Sunday, September 10, 2017

Infinite Jest by David Foster Wallace Part 2

Well, I'm in the club -- yesterday I finished Infinite Jest, including the many Notes and Errata at the end. Everything I said in my comments on August 21 still holds true, plus I have an additional revelation or two.

First -- and this is a major revelation -- the book doesn't have an ending. It just stops. It's as if Wallace got tired of writing (after 1,079 pages) and just said, "Fuck it. I'm done." I'm sorry, but after slogging through an over 1,000 page novel, one expects an ending. Wrap some shit up, for heaven's sake!

Second -- and this is really just a refinement of what I said in my earlier post -- Wallace must have been some messed up dude to come up with some of the stuff in this book, both the content and the gory details of said content. (I know, he committed suicide so there's that, but I'm making this judgment just on his writing). SPOILER ALERT FOR NEXT SENTENCE! The final scene -- a torture scene and one that is actually a character remembering a long-ago event (that frustratingly leaves you wondering if the character will live through his current dilemma) -- is hideously disgusting (e.g., drug addicts on a such a bender that they are pissing and shitting themselves, one ending up with his eyelids sewn open).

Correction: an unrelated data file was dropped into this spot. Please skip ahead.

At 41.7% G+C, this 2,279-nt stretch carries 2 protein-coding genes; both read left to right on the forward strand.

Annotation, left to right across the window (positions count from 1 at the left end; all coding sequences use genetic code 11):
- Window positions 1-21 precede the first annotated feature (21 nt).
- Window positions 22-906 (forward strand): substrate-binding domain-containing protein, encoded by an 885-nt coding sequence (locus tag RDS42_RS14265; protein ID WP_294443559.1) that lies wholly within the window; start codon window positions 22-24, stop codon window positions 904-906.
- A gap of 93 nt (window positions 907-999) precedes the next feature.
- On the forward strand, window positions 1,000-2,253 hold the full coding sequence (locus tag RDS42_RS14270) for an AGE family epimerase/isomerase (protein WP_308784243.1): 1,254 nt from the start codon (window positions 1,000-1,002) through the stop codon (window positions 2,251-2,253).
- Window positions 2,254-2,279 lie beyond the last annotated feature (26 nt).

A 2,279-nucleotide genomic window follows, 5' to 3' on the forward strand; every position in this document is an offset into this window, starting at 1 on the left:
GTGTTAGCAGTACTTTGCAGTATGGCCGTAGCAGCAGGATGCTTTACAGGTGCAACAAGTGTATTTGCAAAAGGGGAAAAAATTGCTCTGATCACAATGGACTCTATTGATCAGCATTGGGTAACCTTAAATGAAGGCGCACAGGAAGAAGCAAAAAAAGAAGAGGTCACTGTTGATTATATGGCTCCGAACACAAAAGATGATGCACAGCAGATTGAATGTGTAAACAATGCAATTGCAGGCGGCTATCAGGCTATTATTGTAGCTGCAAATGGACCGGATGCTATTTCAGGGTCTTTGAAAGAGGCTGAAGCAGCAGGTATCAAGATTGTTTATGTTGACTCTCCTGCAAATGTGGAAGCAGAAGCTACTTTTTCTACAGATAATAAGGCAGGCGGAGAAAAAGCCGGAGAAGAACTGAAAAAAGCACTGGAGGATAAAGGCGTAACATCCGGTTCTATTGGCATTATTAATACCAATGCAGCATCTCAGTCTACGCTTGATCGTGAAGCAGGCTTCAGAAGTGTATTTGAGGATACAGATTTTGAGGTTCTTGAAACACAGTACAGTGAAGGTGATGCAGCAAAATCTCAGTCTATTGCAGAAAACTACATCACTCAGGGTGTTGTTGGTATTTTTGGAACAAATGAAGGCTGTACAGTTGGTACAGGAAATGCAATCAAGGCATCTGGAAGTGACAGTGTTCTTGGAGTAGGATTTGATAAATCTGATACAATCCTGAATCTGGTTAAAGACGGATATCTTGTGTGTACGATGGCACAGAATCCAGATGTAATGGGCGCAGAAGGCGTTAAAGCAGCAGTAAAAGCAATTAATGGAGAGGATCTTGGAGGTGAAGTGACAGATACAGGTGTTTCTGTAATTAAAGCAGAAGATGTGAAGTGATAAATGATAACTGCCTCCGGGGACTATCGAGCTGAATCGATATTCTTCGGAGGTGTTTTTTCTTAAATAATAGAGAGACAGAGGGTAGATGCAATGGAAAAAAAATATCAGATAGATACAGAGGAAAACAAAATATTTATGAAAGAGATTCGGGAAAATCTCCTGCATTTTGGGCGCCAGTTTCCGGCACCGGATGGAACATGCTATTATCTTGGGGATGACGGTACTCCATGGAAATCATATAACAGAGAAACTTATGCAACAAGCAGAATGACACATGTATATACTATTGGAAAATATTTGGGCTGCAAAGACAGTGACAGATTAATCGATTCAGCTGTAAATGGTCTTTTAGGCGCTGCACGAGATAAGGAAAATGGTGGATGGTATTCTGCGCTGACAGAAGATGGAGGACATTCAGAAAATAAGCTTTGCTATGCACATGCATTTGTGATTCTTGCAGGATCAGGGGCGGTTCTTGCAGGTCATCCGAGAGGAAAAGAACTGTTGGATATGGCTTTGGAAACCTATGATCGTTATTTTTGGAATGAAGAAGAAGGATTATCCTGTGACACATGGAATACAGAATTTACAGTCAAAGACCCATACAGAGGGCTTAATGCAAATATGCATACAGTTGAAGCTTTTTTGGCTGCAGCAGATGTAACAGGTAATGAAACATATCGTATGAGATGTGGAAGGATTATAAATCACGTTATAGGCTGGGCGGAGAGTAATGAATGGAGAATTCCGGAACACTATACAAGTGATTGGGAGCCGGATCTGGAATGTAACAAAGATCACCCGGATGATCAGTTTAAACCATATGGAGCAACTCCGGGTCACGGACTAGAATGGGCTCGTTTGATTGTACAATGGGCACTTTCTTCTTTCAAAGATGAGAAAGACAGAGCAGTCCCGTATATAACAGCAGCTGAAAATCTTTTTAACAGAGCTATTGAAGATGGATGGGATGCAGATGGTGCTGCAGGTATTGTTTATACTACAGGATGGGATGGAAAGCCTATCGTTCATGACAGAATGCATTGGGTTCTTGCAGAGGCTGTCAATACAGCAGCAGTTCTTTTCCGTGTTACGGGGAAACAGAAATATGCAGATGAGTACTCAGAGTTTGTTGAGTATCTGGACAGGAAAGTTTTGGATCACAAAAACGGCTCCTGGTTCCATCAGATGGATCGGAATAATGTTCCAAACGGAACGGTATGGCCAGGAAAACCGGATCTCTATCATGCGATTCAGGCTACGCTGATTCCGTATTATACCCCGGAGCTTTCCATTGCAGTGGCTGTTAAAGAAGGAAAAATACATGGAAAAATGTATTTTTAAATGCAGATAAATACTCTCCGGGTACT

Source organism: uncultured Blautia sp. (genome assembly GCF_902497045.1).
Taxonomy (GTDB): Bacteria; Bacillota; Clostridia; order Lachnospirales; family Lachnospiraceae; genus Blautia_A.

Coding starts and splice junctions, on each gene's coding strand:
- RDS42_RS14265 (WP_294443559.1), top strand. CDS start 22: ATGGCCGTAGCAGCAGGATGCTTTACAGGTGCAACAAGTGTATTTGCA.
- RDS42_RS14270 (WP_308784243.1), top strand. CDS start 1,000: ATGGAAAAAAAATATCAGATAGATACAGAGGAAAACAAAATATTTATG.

Third -- and this is my own pettiness coming through -- Wallace reminds me of someone who needs to prove how smart he is over and over and over again. It becomes quite tedious. I quit looking up arcane vocabulary words about halfway through because it was so frequent as to totally interrupt my train of thought. His prose is so obtuse at times that I didn't know what I was reading. That is, I literally couldn't bring comprehension to some lengthy passages.

But I read them all, hoping for a payoff which never came. I didn't find out what happened to major characters, what happened regarding the deadly film, what happened regarding the Canada-U.S. conflict, etc. My greatest reward came not from reading Infinite Jest but from being able to return it to the library without the guilt of quitting. I persevered. Somehow.

I don't recommend Infinite Jest unless you want a significant and lengthy challenge. Should it be considered a literary classic? In some ways, I can understand arguments for that point-of-view. I certainly understand why it has obtained cult status. For me, it was all about the challenge. I think it's the longest book I've ever read. And perhaps the most perplexing.

1 comment:

Anonymous said...

Leaves you wondering if the character will live through his current dilemma? That was resolved on page 17! I'm sorry, but if you didn't even pay attention to what you were reading, this entire review is a nothing but an egomaniacal scrib of self-centered drivel.